The Selkov model for glycolysis exhibits a Hopf bifurcation. As the b parameter increases from 0.25 to 0.95, the model switches from a stable equilibrium point to a limit cycle near b=0.41 and back to a stable equilibrium point near b=0.8.

Figure 1: The phase plane plots showing oscillatory behavior.

## Description

This is a model showing oscillatory behavior in a chemical reaction with just two species.

PHASE PLANE PLOTS

Nullclines are plotted in dashed red (dx/dt=0) and dashed green (dy/dt=0).

Stable solutions are plotted in magenta (b=0.35, b=0.85)

Limit Cycles are plotted in blue (b=0.45, b=0.55, b=0.65).

Plow lower right corner: The standard deviation of the last half of the solutions were calculated for X and Y and the product, LC, was plotted as a function of b. Where LC is small, the solution has a stable steady state (Magenta circles). Where LC gets large, the solution is a limit cycle (Blue circles).

The appearance and disappearance of a periodic orbit through a local change in the stability properties of a steady point is known as a Hopf bifurcation. The Hopf bifurcations occur at approximately b=0.41 and b= 0.80 when a=0.1;

TIME COURSE PLOTS

There are 6 plots corresponding to 6 values of b. x is plotted in black, y in red.

Note that far away from the transition points the solutions converge rapidly (R=0.35, transition at 0.41). Close to the transition points the solutions converge more slowly (r=0.81, transition at 0.80). As the solution switches from stable solutions to Limit Cycles back to stable solutions, the size of the Limit cycles begins small, grows to a maximum and then shrinks back to zero. (r=0.42, r=0.55, r=0.65, and r=0.79).

## Equations

#### Selkov model equations

The equations for this model may be viewed by running the JSim model applet and clicking on the Source tab at the bottom left of JSim's Run Time graphical user interface. The equations are written in JSim's Mathematical Modeling Language (MML). See the Introduction to MML and the MML Reference Manual. Additional documentation for MML can be found by using the search option at the Physiome home page.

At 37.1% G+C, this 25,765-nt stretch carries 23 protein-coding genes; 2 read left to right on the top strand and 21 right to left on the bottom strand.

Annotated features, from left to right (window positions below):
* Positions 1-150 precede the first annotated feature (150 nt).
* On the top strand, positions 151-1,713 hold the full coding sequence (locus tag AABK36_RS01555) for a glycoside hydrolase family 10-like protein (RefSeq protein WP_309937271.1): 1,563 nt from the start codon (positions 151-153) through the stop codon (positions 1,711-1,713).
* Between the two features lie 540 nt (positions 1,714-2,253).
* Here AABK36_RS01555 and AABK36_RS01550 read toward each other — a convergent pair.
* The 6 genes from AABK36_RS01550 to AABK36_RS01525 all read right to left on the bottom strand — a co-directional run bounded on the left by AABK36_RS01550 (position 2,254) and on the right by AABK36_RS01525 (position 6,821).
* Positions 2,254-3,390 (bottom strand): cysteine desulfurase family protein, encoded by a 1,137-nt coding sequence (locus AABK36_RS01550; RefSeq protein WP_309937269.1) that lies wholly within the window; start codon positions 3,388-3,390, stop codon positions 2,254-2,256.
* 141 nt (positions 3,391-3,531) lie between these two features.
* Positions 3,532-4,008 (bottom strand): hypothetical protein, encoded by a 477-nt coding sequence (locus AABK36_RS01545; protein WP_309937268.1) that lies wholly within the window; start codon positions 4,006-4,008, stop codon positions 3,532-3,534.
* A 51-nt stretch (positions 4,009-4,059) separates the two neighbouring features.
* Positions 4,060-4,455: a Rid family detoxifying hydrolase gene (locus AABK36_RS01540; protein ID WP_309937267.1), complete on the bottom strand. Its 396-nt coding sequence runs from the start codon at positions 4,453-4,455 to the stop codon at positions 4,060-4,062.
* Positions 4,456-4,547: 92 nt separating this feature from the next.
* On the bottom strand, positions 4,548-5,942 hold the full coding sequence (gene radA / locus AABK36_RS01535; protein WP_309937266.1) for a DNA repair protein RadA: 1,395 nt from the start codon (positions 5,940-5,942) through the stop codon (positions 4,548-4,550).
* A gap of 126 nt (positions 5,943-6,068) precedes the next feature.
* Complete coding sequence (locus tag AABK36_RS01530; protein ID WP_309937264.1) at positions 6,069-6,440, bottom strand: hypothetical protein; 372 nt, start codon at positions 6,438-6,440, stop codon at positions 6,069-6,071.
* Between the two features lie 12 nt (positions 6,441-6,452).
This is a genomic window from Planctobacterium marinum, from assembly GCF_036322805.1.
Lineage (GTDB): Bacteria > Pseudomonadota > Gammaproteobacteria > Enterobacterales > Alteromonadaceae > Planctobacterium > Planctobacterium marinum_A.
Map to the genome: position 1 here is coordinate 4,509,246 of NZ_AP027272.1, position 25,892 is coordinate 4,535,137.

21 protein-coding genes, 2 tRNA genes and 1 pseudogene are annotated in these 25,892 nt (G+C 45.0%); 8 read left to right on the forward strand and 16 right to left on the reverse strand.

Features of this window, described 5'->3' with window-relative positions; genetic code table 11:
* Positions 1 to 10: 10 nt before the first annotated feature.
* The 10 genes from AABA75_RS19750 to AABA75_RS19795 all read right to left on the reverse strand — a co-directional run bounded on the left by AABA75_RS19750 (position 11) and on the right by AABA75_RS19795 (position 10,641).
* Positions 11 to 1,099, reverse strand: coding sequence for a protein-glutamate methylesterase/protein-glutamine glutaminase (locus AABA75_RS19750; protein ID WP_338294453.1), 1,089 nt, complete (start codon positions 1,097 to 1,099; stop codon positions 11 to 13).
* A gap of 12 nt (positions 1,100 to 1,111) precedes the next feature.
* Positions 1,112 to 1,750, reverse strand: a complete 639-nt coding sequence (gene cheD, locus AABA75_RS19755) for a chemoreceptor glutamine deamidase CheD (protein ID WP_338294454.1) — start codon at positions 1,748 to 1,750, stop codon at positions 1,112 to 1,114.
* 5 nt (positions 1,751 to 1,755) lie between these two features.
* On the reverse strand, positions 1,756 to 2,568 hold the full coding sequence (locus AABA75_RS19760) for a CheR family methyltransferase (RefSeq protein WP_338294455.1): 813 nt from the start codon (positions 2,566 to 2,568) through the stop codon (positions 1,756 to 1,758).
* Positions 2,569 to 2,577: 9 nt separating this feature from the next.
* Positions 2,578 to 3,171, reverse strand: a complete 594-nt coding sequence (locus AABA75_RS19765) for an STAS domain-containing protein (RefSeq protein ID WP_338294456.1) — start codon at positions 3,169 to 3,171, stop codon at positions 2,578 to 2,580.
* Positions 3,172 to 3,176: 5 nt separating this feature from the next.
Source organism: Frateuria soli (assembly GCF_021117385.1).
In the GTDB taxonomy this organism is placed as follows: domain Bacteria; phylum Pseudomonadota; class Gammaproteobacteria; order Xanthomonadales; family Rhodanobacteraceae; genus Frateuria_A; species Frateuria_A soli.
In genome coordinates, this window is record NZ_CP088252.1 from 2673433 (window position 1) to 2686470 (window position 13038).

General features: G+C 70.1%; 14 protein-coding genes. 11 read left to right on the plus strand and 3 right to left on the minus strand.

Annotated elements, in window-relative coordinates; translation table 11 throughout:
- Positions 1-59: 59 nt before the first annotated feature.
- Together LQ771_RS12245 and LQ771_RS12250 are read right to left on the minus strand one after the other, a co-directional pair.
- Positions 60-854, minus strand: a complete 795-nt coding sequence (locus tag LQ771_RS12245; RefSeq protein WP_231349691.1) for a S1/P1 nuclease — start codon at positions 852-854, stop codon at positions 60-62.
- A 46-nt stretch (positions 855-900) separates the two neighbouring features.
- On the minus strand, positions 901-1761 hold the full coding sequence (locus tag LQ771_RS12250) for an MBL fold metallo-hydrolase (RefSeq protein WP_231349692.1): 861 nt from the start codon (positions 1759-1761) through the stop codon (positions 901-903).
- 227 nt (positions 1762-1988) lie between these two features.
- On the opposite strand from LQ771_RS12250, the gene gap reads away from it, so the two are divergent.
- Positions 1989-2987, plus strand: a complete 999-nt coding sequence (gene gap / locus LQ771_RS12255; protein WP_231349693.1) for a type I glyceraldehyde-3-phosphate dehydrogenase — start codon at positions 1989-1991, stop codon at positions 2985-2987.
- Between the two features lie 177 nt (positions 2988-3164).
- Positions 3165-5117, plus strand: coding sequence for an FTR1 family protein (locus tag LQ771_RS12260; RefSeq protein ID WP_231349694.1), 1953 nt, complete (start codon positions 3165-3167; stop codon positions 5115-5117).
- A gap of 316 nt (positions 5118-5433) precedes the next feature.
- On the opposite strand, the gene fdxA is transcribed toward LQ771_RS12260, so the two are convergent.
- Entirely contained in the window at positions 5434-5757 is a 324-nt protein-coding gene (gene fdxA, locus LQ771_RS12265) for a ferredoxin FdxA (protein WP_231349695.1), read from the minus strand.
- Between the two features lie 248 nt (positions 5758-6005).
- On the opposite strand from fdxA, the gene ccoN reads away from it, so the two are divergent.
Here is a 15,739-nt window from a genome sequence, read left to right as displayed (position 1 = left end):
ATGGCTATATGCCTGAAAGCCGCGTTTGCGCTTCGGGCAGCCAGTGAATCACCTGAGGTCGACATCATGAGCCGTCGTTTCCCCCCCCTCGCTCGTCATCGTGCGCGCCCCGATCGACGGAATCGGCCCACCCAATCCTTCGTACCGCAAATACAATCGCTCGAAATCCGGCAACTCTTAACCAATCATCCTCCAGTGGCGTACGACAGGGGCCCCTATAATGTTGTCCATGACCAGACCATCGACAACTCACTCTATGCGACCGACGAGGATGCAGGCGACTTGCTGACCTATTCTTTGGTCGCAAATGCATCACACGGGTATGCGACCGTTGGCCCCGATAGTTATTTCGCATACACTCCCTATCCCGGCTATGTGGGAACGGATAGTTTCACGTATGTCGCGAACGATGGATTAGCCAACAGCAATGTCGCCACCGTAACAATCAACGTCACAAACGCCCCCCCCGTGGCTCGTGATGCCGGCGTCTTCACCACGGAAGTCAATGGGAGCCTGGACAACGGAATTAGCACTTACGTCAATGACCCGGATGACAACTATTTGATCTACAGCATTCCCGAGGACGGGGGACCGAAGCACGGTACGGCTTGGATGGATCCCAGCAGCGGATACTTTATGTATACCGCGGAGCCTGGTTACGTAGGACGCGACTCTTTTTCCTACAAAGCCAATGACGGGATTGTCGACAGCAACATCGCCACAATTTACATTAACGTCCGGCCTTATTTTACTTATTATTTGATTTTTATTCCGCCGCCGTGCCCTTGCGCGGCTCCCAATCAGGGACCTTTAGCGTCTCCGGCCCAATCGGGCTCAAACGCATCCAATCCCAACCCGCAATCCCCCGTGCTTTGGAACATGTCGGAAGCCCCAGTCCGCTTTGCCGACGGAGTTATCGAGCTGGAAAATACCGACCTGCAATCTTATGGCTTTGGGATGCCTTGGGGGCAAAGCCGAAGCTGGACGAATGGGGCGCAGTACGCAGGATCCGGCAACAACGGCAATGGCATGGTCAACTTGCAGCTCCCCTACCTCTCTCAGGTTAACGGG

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Selkov, E., Model of glycolytic oscillations, (1968) Eur. J. Biochem. 4, 79-86. Strogatz, SH, Nonlinear Dynamics and Chaos, Addison-Wesley, Reading, MA, (1994). (see pages 205-207)

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The National Simulation Resource, Director J. B. Bassingthwaighte, Department of Bioengineering, University of Washington, Seattle WA 98195-5061.

**Model development and archiving support at https://www.imagwiki.nibib.nih.gov/physiome provided by the following grants:** NIH U01HL122199 Analyzing the Cardiac Power Grid, 09/15/2015 - 05/31/2020, NIH/NIBIB BE08407 Software Integration, JSim and SBW 6/1/09-5/31/13; NIH/NHLBI T15 HL88516-01 Modeling for Heart, Lung and Blood: From Cell to Organ, 4/1/07-3/31/11; NSF BES-0506477 Adaptive Multi-Scale Model Simulation, 8/15/05-7/31/08; NIH/NHLBI R01 HL073598 Core 3: 3D Imaging and Computer Modeling of the Respiratory Tract, 9/1/04-8/31/09; as well as prior support from NIH/NCRR P41 RR01243 Simulation Resource in Circulatory Mass Transport and Exchange, 12/1/1980-11/30/01 and NIH/NIBIB R01 EB001973 JSim: A Simulation Analysis Platform, 3/1/02-2/28/07.